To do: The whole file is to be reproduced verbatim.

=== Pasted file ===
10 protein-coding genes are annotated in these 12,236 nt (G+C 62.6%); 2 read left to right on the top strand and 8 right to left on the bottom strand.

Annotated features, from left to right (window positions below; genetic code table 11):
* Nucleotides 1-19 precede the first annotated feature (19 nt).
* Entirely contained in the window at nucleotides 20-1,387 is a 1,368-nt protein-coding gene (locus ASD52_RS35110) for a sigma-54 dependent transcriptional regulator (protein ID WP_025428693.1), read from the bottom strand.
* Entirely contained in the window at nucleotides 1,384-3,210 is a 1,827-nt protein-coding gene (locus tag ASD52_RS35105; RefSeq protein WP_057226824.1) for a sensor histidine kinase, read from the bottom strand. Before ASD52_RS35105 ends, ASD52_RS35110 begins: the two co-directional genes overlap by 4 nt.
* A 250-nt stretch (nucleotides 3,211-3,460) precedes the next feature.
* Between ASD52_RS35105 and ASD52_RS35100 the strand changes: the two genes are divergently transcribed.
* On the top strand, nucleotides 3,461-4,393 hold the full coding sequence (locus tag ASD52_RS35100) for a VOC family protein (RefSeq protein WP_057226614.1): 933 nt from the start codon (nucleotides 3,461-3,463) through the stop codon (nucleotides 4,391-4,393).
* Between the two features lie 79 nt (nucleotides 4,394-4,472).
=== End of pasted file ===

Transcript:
10 protein-coding genes are annotated in these 12,236 nt (G+C 62.6%); 2 read left to right on the top strand and 8 right to left on the bottom strand.

Annotated features, from left to right (window positions below; genetic code table 11):
* Nucleotides 1-19 precede the first annotated feature (19 nt).
* Entirely contained in the window at nucleotides 20-1,387 is a 1,368-nt protein-coding gene (locus ASD52_RS35110) for a sigma-54 dependent transcriptional regulator (protein ID WP_025428693.1), read from the bottom strand.
* Entirely contained in the window at nucleotides 1,384-3,210 is a 1,827-nt protein-coding gene (locus tag ASD52_RS35105; RefSeq protein WP_057226824.1) for a sensor histidine kinase, read from the bottom strand. Before ASD52_RS35105 ends, ASD52_RS35110 begins: the two co-directional genes overlap by 4 nt.
* A 250-nt stretch (nucleotides 3,211-3,460) precedes the next feature.
* Between ASD52_RS35105 and ASD52_RS35100 the strand changes: the two genes are divergently transcribed.
* On the top strand, nucleotides 3,461-4,393 hold the full coding sequence (locus tag ASD52_RS35100) for a VOC family protein (RefSeq protein WP_057226614.1): 933 nt from the start codon (nucleotides 3,461-3,463) through the stop codon (nucleotides 4,391-4,393).
* Between the two features lie 79 nt (nucleotides 4,394-4,472).